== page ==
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web application security lab

Exaggerating Timing Attack Results Via GET Flooding

A post by Super-Friez got me thinking of an actual useful application for GET request flooding this evening. Normally we only think of GET requests as a binary thing - one at a time or flooding. But what if we only launched enough GET requests with the intention of impacting server load, not bandwidth latency. So picking the right URL would be critical here (DB impacts, most likely).

When you found the right URL, launching a GET request flood against the server could seriously delay certain types of requests (especially if they must touch a database two times versus one time, for instance - if the DB was part of the flooding). Suddenly something that is normally the difference of a few microseconds could be the difference of seconds. Who cares? Because I’m always curious if there are any practical applications in hacking for DoS and this appears to be one of them - at least in theory.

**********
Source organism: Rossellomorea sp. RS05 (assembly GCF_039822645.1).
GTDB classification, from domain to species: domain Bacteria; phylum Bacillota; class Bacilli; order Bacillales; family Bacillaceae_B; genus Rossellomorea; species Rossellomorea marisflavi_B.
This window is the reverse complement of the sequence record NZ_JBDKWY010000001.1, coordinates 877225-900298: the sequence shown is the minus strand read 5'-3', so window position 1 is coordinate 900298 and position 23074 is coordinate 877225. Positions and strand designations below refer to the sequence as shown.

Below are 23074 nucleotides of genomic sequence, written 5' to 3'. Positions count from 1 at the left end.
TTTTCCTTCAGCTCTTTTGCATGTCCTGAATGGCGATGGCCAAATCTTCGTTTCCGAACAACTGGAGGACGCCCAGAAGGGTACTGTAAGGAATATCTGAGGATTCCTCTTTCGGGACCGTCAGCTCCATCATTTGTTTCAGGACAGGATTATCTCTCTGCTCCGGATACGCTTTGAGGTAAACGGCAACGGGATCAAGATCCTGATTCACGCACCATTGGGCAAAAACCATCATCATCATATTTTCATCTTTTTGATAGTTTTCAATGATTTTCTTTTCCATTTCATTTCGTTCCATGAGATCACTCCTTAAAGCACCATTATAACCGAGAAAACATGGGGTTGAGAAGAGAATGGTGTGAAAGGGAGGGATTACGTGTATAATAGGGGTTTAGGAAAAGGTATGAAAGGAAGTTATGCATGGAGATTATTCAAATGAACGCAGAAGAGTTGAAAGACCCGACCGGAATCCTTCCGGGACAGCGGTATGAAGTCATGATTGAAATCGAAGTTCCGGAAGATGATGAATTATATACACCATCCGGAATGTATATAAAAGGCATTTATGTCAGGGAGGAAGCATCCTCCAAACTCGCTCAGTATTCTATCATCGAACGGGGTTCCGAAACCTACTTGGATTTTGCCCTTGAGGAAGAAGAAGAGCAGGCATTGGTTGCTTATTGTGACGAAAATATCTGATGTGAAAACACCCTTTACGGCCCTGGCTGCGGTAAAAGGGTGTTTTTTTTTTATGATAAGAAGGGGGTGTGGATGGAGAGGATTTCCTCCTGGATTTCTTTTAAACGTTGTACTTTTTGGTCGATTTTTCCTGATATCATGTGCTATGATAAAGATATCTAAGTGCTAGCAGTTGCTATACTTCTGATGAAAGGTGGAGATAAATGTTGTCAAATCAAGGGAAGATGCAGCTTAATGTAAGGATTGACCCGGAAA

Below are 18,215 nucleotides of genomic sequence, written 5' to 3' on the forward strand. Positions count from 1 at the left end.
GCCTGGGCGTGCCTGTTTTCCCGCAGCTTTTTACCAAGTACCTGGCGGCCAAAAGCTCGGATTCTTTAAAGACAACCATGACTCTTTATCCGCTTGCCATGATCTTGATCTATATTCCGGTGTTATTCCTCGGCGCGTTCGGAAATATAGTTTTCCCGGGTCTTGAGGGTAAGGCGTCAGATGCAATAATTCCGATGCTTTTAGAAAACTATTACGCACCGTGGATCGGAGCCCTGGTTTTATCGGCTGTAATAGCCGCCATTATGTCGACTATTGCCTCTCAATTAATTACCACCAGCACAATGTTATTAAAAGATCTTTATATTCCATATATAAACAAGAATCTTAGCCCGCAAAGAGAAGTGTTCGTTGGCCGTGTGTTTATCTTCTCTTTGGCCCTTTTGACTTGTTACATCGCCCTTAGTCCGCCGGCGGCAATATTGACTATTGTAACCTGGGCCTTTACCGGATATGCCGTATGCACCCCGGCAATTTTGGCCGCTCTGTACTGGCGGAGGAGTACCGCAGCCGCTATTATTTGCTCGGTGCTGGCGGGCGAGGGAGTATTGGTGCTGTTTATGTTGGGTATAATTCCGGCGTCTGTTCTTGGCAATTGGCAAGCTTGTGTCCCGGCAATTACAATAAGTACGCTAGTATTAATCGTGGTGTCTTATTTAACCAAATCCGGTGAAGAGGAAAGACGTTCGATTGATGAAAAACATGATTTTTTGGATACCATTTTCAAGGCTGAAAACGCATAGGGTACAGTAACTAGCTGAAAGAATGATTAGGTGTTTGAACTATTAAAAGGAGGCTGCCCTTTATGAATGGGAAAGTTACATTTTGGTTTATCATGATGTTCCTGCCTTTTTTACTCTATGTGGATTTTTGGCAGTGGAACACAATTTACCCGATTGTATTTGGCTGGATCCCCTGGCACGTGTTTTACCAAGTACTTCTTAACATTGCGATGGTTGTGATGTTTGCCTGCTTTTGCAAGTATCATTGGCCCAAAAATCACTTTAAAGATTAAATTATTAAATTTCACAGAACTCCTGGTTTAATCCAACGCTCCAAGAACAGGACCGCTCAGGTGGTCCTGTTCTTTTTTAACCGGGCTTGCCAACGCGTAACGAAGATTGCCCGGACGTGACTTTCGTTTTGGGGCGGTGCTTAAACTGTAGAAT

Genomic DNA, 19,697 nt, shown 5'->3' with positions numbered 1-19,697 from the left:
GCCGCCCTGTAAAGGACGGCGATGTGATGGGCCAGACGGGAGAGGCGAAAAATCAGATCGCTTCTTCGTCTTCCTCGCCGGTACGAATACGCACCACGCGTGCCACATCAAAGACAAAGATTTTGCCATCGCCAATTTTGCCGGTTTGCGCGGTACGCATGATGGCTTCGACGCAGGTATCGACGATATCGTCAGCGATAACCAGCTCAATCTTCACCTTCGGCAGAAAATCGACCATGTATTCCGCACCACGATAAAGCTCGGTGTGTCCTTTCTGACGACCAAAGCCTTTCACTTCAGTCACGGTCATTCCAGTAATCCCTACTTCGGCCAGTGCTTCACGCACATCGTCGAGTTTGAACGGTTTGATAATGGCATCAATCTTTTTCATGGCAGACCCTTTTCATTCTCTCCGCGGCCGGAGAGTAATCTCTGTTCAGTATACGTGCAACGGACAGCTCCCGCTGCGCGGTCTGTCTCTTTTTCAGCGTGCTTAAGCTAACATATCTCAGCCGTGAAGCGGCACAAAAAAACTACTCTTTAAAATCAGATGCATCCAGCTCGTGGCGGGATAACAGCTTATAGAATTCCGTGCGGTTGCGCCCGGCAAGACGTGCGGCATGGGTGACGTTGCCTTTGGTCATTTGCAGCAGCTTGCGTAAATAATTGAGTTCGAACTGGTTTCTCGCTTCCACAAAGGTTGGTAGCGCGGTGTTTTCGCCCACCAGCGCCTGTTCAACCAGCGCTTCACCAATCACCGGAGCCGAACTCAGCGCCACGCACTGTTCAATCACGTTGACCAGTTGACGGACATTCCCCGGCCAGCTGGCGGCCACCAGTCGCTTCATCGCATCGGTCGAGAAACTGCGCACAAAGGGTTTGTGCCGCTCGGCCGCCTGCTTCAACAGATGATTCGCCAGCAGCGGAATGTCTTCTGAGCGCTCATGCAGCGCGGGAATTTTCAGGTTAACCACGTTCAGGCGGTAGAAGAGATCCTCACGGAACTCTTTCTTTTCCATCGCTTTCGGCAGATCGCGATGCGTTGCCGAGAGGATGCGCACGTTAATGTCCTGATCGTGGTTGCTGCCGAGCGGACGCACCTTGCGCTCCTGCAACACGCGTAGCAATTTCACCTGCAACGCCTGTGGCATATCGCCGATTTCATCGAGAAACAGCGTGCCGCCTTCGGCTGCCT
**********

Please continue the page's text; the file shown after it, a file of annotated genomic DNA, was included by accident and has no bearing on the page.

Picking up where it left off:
20 Responses to “Exaggerating Timing Attack Results Via GET Flooding”

  1. kuza55 Says:

    /me nods
    I’ve got some stuff lying around where this is integral to some (timing) attacks.

  2. ChrisP Says:

    There are network-level protection mechanisms against this type of attack. The anti-DoS establishes a normal traffic profile during peace time learning. Once that’s done, it sets the anomaly threshold to twice the values acquired during learning. An abnormal rate of requests from a single source IP will be rapidly flagged and sent to an analysis module, which will for instance 302 the requester and check whether the redirect is followed. If the 302 is obeyed and the rate doesn’t decrease, the source is quarantined.